"You canker blossom!" 3 Shakespearean Insults


[v. uh-byooz; n. uh-byoos] /v. əˈbyuz; n. əˈbyus/
verb (used with object), abused, abusing.
to use wrongly or improperly; misuse:
to abuse one's authority.
to treat in a harmful, injurious, or offensive way:
to abuse a horse; to abuse one's eyesight.
to speak insultingly, harshly, and unjustly to or about; revile; malign.
to commit sexual assault upon.
Obsolete. to deceive or mislead.
wrong or improper use; misuse:
the abuse of privileges.
harshly or coarsely insulting language:
The officer heaped abuse on his men.
bad or improper treatment; maltreatment:
The child was subjected to cruel abuse.
a corrupt or improper practice or custom:
the abuses of a totalitarian regime.
rape or sexual assault.
Obsolete, deception.
abuse oneself, to masturbate.
Origin of abuse
late Middle English
1400-50; (v.) late Middle English abusen < Middle French abuser, verbal derivative of abus < Latin abūsus misuse, wasting, equivalent to abūt(ī) to use up, misuse (ab- ab- + ūtī to use) + -tus suffix of v. action; (noun) late Middle English abus < Middle French abus or Latin abūsus
Related forms
[uh-byoo-zuh-buh l] /əˈbyu zə bəl/ (Show IPA),
abuser, noun
antiabuse, adjective
overabuse, noun, verb (used with object), overabused, overabusing.
unabusable, adjective
unabused, adjective
1. misapply. 2. ill-use, maltreat, injure, harm, hurt. 3. vilify, vituperate, berate, scold; slander, defame, calumniate, traduce. 6. misapplication. 7. slander, aspersion. Abuse, censure, invective all mean strongly expressed disapproval. Abuse implies an outburst of harsh and scathing words against another (often one who is defenseless): abuse directed against an opponent. Censure implies blame, adverse criticism, or hostile condemnation: severe censure of acts showing bad judgment. Invective applies to strong but formal denunciation in speech or print, often in the public interest: invective against graft.
3, 7. praise. Unabridged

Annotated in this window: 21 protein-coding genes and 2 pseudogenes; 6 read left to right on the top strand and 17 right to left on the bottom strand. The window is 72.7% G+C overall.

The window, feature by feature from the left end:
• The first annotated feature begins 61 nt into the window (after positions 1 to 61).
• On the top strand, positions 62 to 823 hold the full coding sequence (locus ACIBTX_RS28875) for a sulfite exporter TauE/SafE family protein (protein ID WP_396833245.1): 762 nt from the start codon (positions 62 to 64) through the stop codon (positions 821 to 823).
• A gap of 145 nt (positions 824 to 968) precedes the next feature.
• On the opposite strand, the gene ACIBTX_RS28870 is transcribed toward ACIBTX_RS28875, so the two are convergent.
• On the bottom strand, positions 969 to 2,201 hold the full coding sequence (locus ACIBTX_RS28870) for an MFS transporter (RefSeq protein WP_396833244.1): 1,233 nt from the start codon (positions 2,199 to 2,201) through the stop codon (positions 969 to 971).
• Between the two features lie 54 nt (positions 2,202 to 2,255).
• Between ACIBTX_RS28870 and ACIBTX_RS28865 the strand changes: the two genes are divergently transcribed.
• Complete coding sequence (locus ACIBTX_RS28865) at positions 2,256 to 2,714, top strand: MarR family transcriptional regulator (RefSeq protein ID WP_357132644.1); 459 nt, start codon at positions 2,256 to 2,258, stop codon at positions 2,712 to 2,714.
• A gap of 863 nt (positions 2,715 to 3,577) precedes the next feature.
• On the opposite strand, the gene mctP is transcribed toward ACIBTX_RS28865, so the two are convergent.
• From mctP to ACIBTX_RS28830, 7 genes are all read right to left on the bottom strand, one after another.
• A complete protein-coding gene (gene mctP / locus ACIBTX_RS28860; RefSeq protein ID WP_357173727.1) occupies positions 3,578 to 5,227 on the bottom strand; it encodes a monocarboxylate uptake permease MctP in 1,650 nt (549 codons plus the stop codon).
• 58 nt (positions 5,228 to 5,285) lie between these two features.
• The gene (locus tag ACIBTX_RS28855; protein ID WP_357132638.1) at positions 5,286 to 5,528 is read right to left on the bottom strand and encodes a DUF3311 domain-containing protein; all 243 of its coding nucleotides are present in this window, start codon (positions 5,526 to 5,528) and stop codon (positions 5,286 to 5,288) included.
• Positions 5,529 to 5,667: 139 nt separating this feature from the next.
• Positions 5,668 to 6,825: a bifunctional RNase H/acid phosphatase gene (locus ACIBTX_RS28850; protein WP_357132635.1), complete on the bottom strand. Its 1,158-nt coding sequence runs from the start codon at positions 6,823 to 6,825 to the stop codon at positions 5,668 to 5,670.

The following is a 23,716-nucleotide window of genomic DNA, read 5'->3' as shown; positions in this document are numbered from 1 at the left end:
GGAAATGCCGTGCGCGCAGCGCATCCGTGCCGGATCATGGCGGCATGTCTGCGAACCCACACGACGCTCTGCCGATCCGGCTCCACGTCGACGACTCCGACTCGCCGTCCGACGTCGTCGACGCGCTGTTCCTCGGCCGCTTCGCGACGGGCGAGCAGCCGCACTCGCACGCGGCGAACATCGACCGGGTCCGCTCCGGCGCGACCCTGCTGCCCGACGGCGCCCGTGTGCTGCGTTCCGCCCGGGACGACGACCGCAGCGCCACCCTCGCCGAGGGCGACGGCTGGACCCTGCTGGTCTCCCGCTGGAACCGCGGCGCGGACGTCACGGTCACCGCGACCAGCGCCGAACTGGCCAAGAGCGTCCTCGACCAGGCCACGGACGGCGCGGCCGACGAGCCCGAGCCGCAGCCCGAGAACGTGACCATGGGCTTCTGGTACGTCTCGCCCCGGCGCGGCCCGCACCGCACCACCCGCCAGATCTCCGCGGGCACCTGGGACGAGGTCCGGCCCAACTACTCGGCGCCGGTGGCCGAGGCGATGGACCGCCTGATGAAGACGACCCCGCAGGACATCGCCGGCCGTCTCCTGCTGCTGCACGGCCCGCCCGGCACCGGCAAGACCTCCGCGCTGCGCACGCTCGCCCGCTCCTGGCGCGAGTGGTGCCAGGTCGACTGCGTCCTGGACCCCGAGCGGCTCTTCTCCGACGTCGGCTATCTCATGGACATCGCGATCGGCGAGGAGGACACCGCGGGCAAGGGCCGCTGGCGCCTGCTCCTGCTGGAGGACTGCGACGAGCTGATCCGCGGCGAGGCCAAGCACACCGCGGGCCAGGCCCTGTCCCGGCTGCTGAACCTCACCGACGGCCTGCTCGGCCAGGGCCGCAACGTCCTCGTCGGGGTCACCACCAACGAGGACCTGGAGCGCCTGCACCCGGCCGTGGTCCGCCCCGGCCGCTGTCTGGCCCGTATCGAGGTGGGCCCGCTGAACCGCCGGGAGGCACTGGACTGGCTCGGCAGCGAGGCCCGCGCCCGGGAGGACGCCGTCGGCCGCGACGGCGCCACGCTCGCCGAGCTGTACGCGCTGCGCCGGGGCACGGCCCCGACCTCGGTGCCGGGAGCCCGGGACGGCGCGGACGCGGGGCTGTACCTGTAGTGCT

Based on the Random House Dictionary, © Random House, Inc. 2015.
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Examples from the web for abuse
  • When used as a pejorative, however, it is still considered by many to be a term of abuse.
  • The novel explores what causes drug abuse and what sustains it in its many forms.
  • Substance abuse and unavailability or lack of needed services.
  • For information about the form of substance abuse known as huffing, see inhalant.
  • There is a positive statistical correlation between selfinjury and emotional abuse.
  • There was no evidence of abuse or trafficking of the drug in the united states.
  • Unlawful detention or illegal confiscation of property are examples of such abuse.
  • Continued land abuse during droughts, however, increases land degradation.
  • This includes child abuse, particularly emotional abuse such as ridicule.
  • The main risk of acute barbiturate abuse is respiratory depression.
British Dictionary definitions for abuse


verb (transitive) (əˈbjuːz)
to use incorrectly or improperly; misuse
to maltreat, esp physically or sexually
to speak insultingly or cruelly to; revile
(reflexive) to masturbate
noun (əˈbjuːs)
improper, incorrect, or excessive use; misuse
maltreatment of a person; injury
insulting, contemptuous, or coarse speech
an evil, unjust, or corrupt practice
(archaic) a deception
Derived Forms
abuser, noun
Word Origin
c14 (vb): via Old French from Latin abūsus, past participle of abūtī to misuse, from ab-1 + ūtī to use
Collins English Dictionary - Complete & Unabridged 2012 Digital Edition
© William Collins Sons & Co. Ltd. 1979, 1986 © HarperCollins
Publishers 1998, 2000, 2003, 2005, 2006, 2007, 2009, 2012
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Word Origin and History for abuse

early 15c., "to misuse, misapply," from Middle French abuser, from Vulgar Latin *abusare, from Latin abusus "an abusing, using up," past participle of abuti "use up," also "misuse," from ab- "away" (see ab-) + uti "use" (see use). Of sexual situations from early 15c., but originally incest, homosexuality, prostitution, etc.; meaning "to misuse sexually, ravish" is from 1550s. Specifically of drugs, from 1968. Related: Abused; abusing.


mid-15c., "improper practice," from Old French abus (14c.), from Latin abusus (see abuse (v.)). Earlier in Middle English was abusion "wicked act or practice, shameful thing, violation of decency" (early 14c.), "an insult" (mid-14c.).

Online Etymology Dictionary, © 2010 Douglas Harper
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abuse in Medicine

abuse a·buse (ə-byōōz')
v. a·bused, a·bus·ing, a·bus·es

  1. To use wrongly or improperly; misuse.

  2. To hurt or injure physically by maltreatment.

  3. To assail with contemptuous, coarse, or insulting words; revile.

n. (ə-byōōs')
  1. Improper use or handling, as of a drug; misuse.

  2. Physical maltreatment, as of a spouse or child.

  3. Insulting or coarse language.

a·bus'er n.
The American Heritage® Stedman's Medical Dictionary
Copyright © 2002, 2001, 1995 by Houghton Mifflin Company. Published by Houghton Mifflin Company.
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